The most important parts of your application BY FAR are your class ranking and your 1L grades. Schools see these numbers as an indicator that you can be successful in law school and you are willing to put in the hard work to be top of your class.

Of course, the lower the ranking of your school, the higher your GPA and class rank will need to be. Most schools only admit transfer students in the top 5-10% of their class, so take this seriously.

If your GPA and class rank are high enough for the program, they will also consider your law school extracurriculars. They’ll look at whether you participated in clubs, student organizations, and pro bono or volunteer opportunities. Law schools want to see transfer students that were involved in their school community and contributed in positive ways.

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More Tips for Law School Transfer Applicants

What happens after I submit my law school transfer application?

If you are accepted as a transfer student to another school, congratulations!! You should be proud of all the hard work it took to get you there. Be sure to tell your current school that you will be transferring, and then reach out to your new school to discuss which credits will move over and which classes you will need to take during your 2L year to make sure you graduate on time.

In addition, I’d recommend reaching out to career services at your new school to introduce yourself and discuss their OCI program. You should also contact financial aid to ensure that your tuition is in order. Be sure to ask them about any scholarships that are available to transfer students. Finally, let your landlord know that you’ll be moving and start the process of finding a place to live in your new city.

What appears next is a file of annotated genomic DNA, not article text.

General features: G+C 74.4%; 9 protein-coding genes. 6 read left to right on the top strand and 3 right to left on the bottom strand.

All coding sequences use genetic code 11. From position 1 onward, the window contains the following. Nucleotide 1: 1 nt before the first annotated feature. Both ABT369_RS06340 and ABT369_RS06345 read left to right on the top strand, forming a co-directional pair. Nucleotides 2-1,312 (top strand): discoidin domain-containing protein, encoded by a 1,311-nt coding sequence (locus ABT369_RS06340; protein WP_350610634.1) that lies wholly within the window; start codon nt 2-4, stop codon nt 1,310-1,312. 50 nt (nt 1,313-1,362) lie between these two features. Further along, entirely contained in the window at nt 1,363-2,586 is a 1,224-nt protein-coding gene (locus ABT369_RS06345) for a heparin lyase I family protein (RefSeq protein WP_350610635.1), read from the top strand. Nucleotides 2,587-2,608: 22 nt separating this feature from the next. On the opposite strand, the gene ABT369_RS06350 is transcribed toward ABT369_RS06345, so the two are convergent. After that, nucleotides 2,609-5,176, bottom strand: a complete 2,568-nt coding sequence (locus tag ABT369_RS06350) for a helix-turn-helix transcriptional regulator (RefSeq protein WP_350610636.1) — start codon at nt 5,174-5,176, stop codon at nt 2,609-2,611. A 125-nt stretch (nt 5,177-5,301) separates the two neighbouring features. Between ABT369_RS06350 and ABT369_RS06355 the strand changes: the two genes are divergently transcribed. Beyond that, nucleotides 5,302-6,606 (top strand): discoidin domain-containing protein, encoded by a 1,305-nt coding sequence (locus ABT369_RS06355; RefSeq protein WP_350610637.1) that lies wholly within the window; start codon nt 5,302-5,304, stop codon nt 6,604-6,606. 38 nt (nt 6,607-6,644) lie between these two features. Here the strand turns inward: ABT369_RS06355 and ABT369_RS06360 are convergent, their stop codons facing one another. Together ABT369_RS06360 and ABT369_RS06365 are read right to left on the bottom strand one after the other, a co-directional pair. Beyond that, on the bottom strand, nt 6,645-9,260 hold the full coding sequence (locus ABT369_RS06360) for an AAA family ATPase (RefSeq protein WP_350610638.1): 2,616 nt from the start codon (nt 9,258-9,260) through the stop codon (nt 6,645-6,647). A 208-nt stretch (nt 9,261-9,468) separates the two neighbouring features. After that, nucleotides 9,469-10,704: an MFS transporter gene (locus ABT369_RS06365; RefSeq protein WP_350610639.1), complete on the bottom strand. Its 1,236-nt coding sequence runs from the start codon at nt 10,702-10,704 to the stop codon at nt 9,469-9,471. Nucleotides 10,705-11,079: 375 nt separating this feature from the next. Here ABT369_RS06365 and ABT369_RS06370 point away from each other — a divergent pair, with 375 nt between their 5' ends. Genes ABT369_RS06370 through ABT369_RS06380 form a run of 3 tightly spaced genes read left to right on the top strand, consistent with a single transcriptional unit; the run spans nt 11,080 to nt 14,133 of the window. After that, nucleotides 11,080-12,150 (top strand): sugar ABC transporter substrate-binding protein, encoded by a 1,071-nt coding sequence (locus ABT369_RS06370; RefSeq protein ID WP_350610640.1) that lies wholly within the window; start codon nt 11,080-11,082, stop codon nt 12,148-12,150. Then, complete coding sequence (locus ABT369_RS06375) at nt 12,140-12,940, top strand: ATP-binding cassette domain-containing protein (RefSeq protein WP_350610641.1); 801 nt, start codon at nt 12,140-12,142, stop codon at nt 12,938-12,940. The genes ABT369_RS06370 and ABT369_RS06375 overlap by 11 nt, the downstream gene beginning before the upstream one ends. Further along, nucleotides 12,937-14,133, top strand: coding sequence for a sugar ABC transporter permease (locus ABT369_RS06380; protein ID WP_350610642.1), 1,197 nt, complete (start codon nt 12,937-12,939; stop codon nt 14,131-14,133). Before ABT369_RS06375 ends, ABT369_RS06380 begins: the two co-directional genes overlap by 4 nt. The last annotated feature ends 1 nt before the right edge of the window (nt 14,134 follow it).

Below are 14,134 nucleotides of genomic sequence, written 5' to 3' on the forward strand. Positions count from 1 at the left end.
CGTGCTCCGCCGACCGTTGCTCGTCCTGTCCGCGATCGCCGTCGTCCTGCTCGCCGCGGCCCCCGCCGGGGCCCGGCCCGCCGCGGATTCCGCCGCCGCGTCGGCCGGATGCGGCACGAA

What can I do during my 1L year to prepare for a transfer?

Focus on getting great grades. 

I mentioned this above, but if you’re serious about transferring, it bears repeating. Transfer schools often will not even consider your application if you’re not in the top 5-10% of your class 1L year. Law schools want students who have proved that they can be successful, so this is where you ‘ll make the most impact.

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Spend time prepping for exams early, attend office hours, and check to see what academic resources are available to you such as 2L and 3L tutors or mentors. Many professors are also willing to share exams that they have given in previous years so you’ll be able to take them as a practice exams. I also recommend asking 2Ls and 3Ls for outlines – which are essentially consolidated notes that students use for studying and they’re often passed down from class to class.

Get to know your professors.